# Why did Apollo moon flights take 3 days?

Ok, riddle me this, Batman:

I was too young to witness the moon landings in 1969 - 197?, but as a latter-day afficionado, one thing has always puzzled me. We have always been told that it took three days for the Apollo spacecraft to reach the
moon. For example, Apollo 11 lifted off on July 16, 1969, and the “Eagle” landed more or less three days later on July 20th.

Now, the moon is supposed to be something like 230,000 miles from the earth. I’ve read that the modern Space Shuttle orbits the earth at something like Mach 25, which, even if figured at its lowest possible speed (with Mach 1 being 750 mph), would be 18,750 miles per hour. This fits in with accounts of orbits being approximately 90 minutes, given that the earth is approximately 24,000 miles in circumference at the equator.

Anyway, to leave orbit, we can surmise that the Apollo vehicles must have accelerated to a speed greater than 18,750 mph. 230,000 divided by 18,750 is twelve and a quarter hours. Why, then, did the trip take three
days?

This was YOUR generation – Please, give me the straight dope, Cecil.

Best regards,

p.s. I realize that the Apollo missions pointed ahead of the moon’s position, much in the same way that you “lead” with a shotgun while duck hunting, in the hopes of the spacecraft arriving in the same place as the
moon at the same time. But six times longer… ???

The Apollo flights essentially “coasted” to the Moon. Remember that it’s all “uphill” from Earth surface (the Apollo missions never went into LEO), so that the speed at the crossover point (where terrestrial and lunar gravities cancel out, the “highest” point on the geodesic between Earth’s and Moon’s gravity wells) was much less than escape speed.

“Kings die, and leave their crowns to their sons. Shmuel HaKatan took all the treasures in the world, and went away.”

My Guinness Book lists the highest speed for a manned spacecraft as 24,791 mph achieved by the command and service module of Apollo X at an altitude of 400,000 feet (while returning to earth) on May 27, 1969.

This graphic gives a good representation of the flight path of the Apollo missions; the spacecraft had to cover a lot more “ground” than just the distance between the moon and earth.

http://www.nasm.edu/APOLLO/FIGURES/Fig1a.jpg

Think of it this way. If you develop a super rocket and run full speed directly at the Moon, you have to have enough fuel left to slow down (there is no friction in space, so reversing your thrust is the only way to stop), or you’re going to zip right past the Moon, or smack into it. Then you have to have enough fuel to do it again on the return.

So, NASA made the logical choice. Escape Earth’s gravity on a trajectory that allows the Moon’s gravity to pull for half of the trip. The chosen trajectory has an added advantage, in that it wraps into a Lunar orbit, so no fuel is spent (aside from minor adjustments) decellerating. The Lunar module goes down and does its thing and then blasts back into a Lunar orbit. Since the return trip begins from the Moon’s orbit, it only takes a nudge to move back into (a rapidly decaying) Earth orbit.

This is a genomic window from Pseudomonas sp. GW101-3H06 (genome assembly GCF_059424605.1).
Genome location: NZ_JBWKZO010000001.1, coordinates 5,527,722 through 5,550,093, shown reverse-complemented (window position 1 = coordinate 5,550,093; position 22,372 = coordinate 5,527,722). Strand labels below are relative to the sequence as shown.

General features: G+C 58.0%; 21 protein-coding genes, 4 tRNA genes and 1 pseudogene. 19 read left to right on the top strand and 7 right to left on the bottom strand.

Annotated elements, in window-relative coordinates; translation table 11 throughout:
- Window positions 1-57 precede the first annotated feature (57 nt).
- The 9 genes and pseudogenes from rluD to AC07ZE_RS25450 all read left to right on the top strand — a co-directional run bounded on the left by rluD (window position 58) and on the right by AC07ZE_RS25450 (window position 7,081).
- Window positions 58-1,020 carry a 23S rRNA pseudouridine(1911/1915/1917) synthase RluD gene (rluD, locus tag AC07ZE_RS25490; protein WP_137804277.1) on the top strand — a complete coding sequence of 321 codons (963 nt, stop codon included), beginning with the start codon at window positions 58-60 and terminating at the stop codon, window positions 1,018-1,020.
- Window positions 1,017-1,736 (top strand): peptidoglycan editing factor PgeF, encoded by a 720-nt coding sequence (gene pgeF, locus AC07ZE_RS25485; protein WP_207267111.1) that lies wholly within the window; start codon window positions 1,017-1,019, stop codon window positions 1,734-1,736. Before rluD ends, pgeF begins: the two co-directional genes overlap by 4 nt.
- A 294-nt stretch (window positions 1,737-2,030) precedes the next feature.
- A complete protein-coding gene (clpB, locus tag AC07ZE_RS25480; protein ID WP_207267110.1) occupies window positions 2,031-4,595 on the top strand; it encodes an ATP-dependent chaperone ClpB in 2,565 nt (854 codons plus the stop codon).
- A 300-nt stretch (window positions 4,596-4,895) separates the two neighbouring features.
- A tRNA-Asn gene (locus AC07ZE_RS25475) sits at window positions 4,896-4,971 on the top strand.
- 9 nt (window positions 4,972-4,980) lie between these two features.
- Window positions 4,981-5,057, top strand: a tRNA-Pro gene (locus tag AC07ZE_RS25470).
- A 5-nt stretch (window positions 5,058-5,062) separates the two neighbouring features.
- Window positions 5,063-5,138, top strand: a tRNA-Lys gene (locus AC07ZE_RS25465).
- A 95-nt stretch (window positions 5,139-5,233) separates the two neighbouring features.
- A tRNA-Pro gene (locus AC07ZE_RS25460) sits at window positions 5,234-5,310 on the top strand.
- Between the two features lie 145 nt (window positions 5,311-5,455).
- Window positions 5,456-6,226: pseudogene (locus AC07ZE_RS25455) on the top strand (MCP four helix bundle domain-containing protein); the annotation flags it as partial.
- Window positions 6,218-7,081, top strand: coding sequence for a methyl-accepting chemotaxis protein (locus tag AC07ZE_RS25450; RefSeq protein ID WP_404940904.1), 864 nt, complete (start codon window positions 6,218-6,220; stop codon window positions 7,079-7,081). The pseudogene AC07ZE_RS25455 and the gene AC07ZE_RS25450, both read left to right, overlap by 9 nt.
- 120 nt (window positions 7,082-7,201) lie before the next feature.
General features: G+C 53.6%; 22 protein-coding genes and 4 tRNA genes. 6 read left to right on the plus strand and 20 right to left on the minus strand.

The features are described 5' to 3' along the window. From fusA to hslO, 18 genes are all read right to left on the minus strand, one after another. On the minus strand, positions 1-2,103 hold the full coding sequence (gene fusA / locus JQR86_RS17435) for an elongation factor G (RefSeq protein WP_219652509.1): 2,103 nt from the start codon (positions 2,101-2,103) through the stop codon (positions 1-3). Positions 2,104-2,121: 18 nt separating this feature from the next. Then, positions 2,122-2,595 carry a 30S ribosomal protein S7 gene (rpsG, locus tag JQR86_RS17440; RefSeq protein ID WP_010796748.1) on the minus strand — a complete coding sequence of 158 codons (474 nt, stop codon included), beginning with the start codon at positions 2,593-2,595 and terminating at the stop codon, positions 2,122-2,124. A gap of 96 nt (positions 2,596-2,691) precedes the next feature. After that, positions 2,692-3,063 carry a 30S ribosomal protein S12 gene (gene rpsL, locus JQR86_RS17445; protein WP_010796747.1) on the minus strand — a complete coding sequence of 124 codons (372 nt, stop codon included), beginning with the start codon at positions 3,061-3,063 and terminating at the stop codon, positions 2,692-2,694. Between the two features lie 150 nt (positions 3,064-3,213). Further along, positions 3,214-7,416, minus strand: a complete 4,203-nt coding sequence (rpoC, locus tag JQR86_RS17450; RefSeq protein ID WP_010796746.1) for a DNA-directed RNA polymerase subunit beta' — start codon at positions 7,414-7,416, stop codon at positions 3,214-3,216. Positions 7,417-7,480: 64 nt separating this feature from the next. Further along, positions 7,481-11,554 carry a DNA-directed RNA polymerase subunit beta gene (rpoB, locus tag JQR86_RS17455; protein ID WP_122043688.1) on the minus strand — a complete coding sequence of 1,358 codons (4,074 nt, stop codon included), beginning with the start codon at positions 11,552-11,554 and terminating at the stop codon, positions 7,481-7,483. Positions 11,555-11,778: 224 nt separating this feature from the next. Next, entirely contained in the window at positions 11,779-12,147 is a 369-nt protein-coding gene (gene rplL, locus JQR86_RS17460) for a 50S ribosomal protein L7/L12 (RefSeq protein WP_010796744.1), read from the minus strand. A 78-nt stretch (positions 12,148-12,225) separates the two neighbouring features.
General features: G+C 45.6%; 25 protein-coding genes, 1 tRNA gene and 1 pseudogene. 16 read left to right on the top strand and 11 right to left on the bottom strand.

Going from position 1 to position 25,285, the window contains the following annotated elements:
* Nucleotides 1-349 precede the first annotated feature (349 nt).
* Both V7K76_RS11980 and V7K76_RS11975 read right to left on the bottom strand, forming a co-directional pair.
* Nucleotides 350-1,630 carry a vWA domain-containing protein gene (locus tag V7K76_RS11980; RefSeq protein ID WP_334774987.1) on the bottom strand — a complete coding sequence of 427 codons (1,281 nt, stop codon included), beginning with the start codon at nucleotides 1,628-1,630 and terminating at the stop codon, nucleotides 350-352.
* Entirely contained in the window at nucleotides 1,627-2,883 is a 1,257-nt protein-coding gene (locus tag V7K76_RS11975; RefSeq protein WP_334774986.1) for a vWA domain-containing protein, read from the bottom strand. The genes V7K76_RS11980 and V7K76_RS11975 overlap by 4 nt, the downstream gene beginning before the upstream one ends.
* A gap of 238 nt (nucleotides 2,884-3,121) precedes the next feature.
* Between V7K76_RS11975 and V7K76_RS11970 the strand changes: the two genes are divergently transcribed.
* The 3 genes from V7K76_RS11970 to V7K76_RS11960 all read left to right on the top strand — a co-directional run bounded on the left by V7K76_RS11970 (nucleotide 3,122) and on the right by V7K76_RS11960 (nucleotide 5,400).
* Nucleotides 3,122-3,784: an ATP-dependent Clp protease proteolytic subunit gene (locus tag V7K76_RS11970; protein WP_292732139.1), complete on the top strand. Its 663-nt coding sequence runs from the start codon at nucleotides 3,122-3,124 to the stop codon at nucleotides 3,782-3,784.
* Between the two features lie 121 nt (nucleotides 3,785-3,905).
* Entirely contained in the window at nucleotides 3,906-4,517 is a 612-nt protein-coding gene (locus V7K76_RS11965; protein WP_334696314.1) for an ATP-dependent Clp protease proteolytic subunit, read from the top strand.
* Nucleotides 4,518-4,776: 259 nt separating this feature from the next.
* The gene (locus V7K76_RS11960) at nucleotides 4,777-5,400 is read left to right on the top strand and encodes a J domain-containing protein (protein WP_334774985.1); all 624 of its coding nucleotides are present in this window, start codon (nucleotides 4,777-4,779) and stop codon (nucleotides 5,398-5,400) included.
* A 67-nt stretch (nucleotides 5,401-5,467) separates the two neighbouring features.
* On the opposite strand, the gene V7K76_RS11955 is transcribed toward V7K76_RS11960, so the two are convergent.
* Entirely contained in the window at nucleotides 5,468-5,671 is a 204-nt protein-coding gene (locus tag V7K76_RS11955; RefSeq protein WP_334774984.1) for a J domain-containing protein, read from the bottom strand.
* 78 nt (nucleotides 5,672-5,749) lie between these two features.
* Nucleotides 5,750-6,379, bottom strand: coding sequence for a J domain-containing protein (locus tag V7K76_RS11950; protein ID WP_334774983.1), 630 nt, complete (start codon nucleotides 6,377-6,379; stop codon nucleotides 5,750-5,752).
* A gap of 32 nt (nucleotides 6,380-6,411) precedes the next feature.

## So, until we develop an antimatter drive, the three day trip is the only way to go.

Stephen
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Clearly both Earth and Moon exert gravitational pull throughout the trip, as did the Sun, etc.

What you meant, of course, was something like: “…They [NASA] planned a fuel-saving trajectory that made use of the Moon’s gravitational attraction to partially counter Earth’s, with the understanding that at some “crossover” point the Moon’s attraction would be larger than Earth’s. The optimum trajectory, then, was one in which an initial burn allowed the vehicle to reach this point with exactly the velocity (speed + trajectory) needed to achieve Lunar orbit with only gravitational influences continuing to act…”

I only point this out because there are others whose lack of physics knowledge would cause them to take your shorthand references literally.

And of course, while they did damn well, as far as I know the optimum trajectory/initial burn ‘goal’ was not quite achived, and minor course-corrective burns were also required.

All orbital transfers currently in use require two burns of the engine. The engine is fired once to move the spacecraft from its current orbit into a transfer orbit, and the engine is fired again to change from the transfer orbit to the new desired orbit. The most economical way to do this is to use a Hohmann transfer orbit. A Hohmann transfer is an elliptical orbit which intersects the two circular orbits you are trying to move from/to. It is frequently used for low-earth-orbit (LEO), i.e. space shuttle range, to high-earth-orbit (HEO) transfers of satellites. However, it is also the slowest transfer orbit. That usually doesn’t matter if you are dealing with unmanned spacecraft.

Other transfer orbits are possible but all require more fuel than the Hohmann transfer. By far the greatest expense in space flight is getting to LEO. And transfer fuel is just additional payload up to that point. So minimizing the transfer fuel is a very important requirement.

Consulting the chapter on lunar trajectories in Fundamentals of Astrodynamics, by Bate, Mueller and White, we discover that the maximum time-of-flight (i.e. a Hohmann transfer) for an earth to moon transfer is 120 hours: “If we try to take longer by going slower, we will never reach the Moon at all.”

The authors then provide a plot of lunar flight time vs. injection speed (injection speed is roughly equivalent to fuel used) and make the following observation:

## So the 72 hours was a trade between the cost of extra fuel to get their faster and the cost of additional life-support required for a longer trip.

“If ignorance were corn flakes, you’d be General Mills.”